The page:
Criminal Law – Controlled Drugs and Substances Act – Possession for the Purpose of Trafficking – Conviction – Appeal
The appellant appealed her conviction for possession of fentanyl, methamphetamine (meth) and cocaine for the purpose of trafficking contrary to s. 5(2) of the Controlled Drugs and Substances Act (see: 2018 SKPC 10). The RCMP executed a warrant to search a mobile home in Kindersley occupied by the appellant and J.O. The appellant was not present during the search, but J.O. was arrested on site after the police found small quantities on J.O.’s person and in the trailer, totaling 10.5 grams of cocaine, 11.3 grams of meth and 23.5 tablets of fentanyl. He was charged and later pleaded guilty to the same offences with which the appellant was charged. The police seized a surveillance video recorder, drug paraphernalia, digital scales, zippered plastic bags, scoresheets, a laptop, a tablet, a rifle, throwing knives, five cellular phones, $1,700 in cash and additional fentanyl, meth and cocaine. At trial, evidence was presented that both the appellant and J.O. were heavy drug users. An RCMP officer, qualified as an expert witness on drug usage and trafficking, testified to the amounts of cocaine, fentanyl and meth per day that a user would keep on hand and commented that, generally, as these drugs are readily available, users would not risk having amounts such as those found in the trailer and on J.O. for fear of being of accused of possession for the purpose of trafficking. He agreed that the quantity found was not a significant surplus for a typical drug user and that he was not aware of availability of these drugs in Kindersley because his experience was with drug users in Saskatoon. The police reviewed the videos taken by the surveillance cameras outside the trailer that revealed multiple visits of short duration by third parties. They also found numerous text messages on one of the seized cellphones and some of them were to or from a person named “Kitty” or “K”. In the opinion of the expert witness, the text messages related to drug trafficking. J.O. did not confirm that the cellphone from which the messages were recovered belonged to him. There was no evidence that the appellant had a cellphone or what her number was. J.O. testified that he used both “Kitty” and “K” as nicknames for the appellant. Evidence was also given from another witness who testified that J.O. and the appellant were involved in illicit sales of meth, fentanyl and cocaine and that he had personally purchased drugs from the appellant. The trial judge found that the Crown had proven beyond a reasonable doubt that the appellant and J.O. had acted in concert in a common enterprise to traffic in illicit drugs on the basis of the nature, quantity and quality of the drugs seized, the other items, the surveillance recordings, the expert’s opinion and the evidence of J.O. and the drug purchaser. The drugs were possessed jointly by the appellant and J.O. for the purpose of trafficking. Among the grounds of appeal were whether the trial judge erred in law by: 1) admitting the evidence of the text messages when their interception was not authorized by or pursuant to Part VI of the Criminal Code; 2) relying on the content of the text messages to and from “K” as messages to and from the appellant; and 3) misapprehending the expert witness’ evidence as to the availability of specific drugs in the Kindersley area.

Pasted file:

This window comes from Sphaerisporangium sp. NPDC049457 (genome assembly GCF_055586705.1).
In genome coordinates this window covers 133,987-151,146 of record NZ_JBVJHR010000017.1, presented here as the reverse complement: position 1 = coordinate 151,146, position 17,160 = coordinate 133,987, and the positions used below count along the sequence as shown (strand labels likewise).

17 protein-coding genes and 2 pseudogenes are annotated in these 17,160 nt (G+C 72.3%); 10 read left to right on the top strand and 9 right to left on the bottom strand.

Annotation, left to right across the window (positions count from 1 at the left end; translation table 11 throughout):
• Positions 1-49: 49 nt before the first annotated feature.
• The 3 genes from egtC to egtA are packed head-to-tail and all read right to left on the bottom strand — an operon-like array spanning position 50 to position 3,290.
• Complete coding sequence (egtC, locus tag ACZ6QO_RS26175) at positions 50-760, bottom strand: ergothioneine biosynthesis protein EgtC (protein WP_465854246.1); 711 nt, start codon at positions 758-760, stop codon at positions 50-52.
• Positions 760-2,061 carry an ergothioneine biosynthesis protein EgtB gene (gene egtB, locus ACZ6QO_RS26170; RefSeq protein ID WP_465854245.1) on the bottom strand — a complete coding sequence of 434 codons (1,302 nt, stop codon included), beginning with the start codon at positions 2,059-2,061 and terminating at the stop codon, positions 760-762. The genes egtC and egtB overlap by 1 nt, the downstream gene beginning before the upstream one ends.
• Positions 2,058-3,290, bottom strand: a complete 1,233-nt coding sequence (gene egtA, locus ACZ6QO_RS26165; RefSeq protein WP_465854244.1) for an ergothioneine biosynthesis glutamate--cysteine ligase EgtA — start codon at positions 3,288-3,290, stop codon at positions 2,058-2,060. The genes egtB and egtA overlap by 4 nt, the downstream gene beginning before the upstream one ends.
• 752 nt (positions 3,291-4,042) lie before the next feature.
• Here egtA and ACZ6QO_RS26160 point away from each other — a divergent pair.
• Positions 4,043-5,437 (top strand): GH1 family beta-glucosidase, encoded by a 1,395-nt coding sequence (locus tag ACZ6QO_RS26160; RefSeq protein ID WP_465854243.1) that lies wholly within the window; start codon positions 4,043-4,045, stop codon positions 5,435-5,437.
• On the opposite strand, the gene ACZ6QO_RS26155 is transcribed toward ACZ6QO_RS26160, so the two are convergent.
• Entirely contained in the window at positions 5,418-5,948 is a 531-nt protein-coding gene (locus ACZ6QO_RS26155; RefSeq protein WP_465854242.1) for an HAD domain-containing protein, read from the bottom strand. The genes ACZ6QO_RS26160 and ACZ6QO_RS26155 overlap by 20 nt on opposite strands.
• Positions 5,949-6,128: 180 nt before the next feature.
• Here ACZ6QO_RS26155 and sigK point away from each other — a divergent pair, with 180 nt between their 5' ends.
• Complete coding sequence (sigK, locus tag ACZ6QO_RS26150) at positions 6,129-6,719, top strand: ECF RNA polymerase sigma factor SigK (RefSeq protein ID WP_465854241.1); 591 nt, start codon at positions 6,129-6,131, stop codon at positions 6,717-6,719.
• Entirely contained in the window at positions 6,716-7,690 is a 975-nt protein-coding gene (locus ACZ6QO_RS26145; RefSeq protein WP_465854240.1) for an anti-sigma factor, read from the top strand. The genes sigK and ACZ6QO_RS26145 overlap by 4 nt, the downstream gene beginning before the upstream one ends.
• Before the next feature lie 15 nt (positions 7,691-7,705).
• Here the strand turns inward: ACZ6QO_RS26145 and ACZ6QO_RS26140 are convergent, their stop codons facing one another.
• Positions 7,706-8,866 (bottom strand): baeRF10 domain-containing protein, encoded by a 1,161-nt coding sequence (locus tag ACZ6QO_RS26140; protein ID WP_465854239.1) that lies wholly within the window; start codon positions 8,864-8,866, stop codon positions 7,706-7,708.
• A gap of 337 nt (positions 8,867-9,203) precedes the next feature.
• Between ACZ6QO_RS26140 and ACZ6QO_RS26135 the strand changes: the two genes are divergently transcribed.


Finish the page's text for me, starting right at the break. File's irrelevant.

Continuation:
HELD: The appeal was dismissed. The court found that the trial judge had not erred in law with respect to: 1) admitting the text messages. The searching of a cellphone for text messages is not an interception pursuant to s. 183 of the Code and, therefore, authorization pursuant to Part VI is not required; 2) relying on the content of the messages as evidence that the sender or recipient was the appellant, because it was not the only evidence relevant to the identification of “K”, which included the video recordings and the drug purchaser’s evidence; and 3) misapprehending the evidence. His judgment referred to the fact that the witness testified that he was not as familiar with Kindersley and he was entitled to consider the evidence of availability in the context of the other evidence relevant to the question of whether the appellant and J.O. were engaged in a joint trafficking operation.